I believe that climate change is one of, if not the, greatest challenges we face as a society, and it is crucial that Vermont continue our leadership on this issue. To this end, Vermont recently signed an agreement with five other Northeast and Mid-Atlantic to work together to develop market-based policies to further the reductions in greenhouse gas emissions we have already seen from the success of the Regional Greenhouse Gas Initiative (RGGI). Furthermore, in my State of the State address, I urged the Legislature to send me a bill that divests state funds from coal companies and ExxonMobil. Owning stock in these companies is not a business Vermont, should be in any longer.
I also believe we also need more smartly-sited renewables to power Vermont and help secure our energy future. I believe we should continue to build renewables on a Vermont scale, and we should give an economic advantage for locating solar on rooftops, brownfields, landfills, and other already developed lands where we currently have transmission capacity. Homegrown is Vermont's energy future.
With regards to the expansion of natural gas service to Addison County, the Public Service Board has extensively reviewed the environmental and economic aspects of the project and determined that it should go forward. I agree with the Board's decision and appreciate their thorough review and analysis.
Thank you again for your message. I believe that if we work together, we can effect meaningful change on climate issues, and I will keep your letter in mind as I work with the Legislature to achieve our energy goals. Please don't hesitate to reach out if I can be of assistance in the future.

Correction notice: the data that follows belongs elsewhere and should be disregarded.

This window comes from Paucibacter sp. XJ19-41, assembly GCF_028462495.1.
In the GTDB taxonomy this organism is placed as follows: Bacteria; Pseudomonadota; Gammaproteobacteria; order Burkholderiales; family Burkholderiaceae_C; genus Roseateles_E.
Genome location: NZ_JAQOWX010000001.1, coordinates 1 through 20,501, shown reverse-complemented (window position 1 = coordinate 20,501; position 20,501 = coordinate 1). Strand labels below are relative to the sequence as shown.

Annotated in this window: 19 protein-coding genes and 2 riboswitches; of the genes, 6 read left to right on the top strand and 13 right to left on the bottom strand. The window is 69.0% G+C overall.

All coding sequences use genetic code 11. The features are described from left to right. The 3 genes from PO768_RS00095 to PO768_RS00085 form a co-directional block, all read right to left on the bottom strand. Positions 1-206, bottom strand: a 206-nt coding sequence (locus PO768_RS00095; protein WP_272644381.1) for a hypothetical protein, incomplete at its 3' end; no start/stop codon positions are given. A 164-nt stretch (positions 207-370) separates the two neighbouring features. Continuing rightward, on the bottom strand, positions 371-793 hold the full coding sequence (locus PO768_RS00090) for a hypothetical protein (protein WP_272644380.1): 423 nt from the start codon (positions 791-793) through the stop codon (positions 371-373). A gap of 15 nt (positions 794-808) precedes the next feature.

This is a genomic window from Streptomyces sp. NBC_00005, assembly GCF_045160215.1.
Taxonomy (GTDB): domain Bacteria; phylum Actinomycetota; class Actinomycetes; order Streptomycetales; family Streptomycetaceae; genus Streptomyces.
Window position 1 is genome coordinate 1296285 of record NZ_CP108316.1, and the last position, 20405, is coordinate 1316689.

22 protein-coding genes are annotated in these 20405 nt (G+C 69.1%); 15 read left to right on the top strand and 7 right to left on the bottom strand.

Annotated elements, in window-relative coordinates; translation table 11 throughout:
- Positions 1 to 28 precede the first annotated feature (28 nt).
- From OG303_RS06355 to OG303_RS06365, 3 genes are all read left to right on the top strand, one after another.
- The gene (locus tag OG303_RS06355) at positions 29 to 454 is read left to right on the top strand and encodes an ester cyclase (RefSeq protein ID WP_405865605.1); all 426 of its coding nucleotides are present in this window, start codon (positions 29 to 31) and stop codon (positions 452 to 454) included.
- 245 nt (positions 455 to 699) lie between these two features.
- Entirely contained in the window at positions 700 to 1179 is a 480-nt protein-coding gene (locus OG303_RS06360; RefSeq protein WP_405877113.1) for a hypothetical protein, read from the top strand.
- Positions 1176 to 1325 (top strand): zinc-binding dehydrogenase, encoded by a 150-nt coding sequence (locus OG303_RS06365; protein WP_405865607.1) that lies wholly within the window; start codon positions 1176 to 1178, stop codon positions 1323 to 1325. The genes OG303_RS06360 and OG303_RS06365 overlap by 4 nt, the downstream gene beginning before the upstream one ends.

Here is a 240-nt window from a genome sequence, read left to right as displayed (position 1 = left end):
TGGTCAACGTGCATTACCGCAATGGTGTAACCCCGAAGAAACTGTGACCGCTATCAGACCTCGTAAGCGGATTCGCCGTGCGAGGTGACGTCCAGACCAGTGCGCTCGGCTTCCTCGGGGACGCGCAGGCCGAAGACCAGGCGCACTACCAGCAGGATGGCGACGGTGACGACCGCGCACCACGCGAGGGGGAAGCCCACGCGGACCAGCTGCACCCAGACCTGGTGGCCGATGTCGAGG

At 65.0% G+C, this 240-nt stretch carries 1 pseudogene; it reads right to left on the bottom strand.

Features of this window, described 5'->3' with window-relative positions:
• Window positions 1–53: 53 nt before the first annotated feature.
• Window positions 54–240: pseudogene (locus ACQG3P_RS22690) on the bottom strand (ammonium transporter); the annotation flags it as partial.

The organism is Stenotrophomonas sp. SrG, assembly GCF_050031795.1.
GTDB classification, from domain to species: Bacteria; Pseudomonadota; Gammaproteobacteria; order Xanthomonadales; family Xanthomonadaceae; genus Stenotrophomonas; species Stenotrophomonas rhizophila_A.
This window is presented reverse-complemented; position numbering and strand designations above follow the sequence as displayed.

Peter ShumlinGovernor109 State Street, PavilionMontpelier, Vermont 05609"

This was a damn sad day for the fracking, pipeline opponent.
My brave neighbor submitted this letter in response:
Ms. Hollenbeck implies that only landowners and environmental activists agree it’s irrational to continue unnecessary pipeline expansion. The PSB received thousands of public comments on VGS’ application. 95% were negative. Last year, International Paper, for whom the pipe was upgraded at significant cost to consumers, balked at VGS’s new price; the project no longer made business sense. Last summer, 500 ratepayers wrote to DPS saying they couldn’t afford higher heating bills to pay for new pipelines. On 12/17/15, 150 prominent Vermonters from business, faith, farm, and academic circles wrote Governor Shumlin saying market and climate developments led to one conclusion: Construction must stop now. By 1/8/16, 1350 more leaders, ratepayers, and average Vermonters had signed.

Expect rate shock when temporary drops in fuel prices and an unseasonably warm 2015-2016 give way to 31-32 years of sustained rate increases (“hypothetically” 12% per VGS) for expansion to Middlebury. For construction to Rutland, customers will see 1% added to rates and 1-2 more years of payments for every $10 million VGS spends. Some might see rate reductions, but many of the 17% in VGS territory over 65 will never see rates come down again. They’ll only catch the pipeline’s damage to Vermont’s farmlands, natural resources, and climate. Just before the holidays, the cashier at a Williston retailer asked me whether I lived in the area. I told her I was back home helping my Mom deal with Vermont Gas. Her response: “Oh. The pipeline. Everyone’s fighting that around here. No one wants it.”
the unique geology of the Champlain Valley, once the Champlain Sea bottom,

1 comment:

  1. All the regulations that restrict our use of our property. Then Canadians come down, spin a yarn and Selectboard, PSB, governor invites them in. SNAFU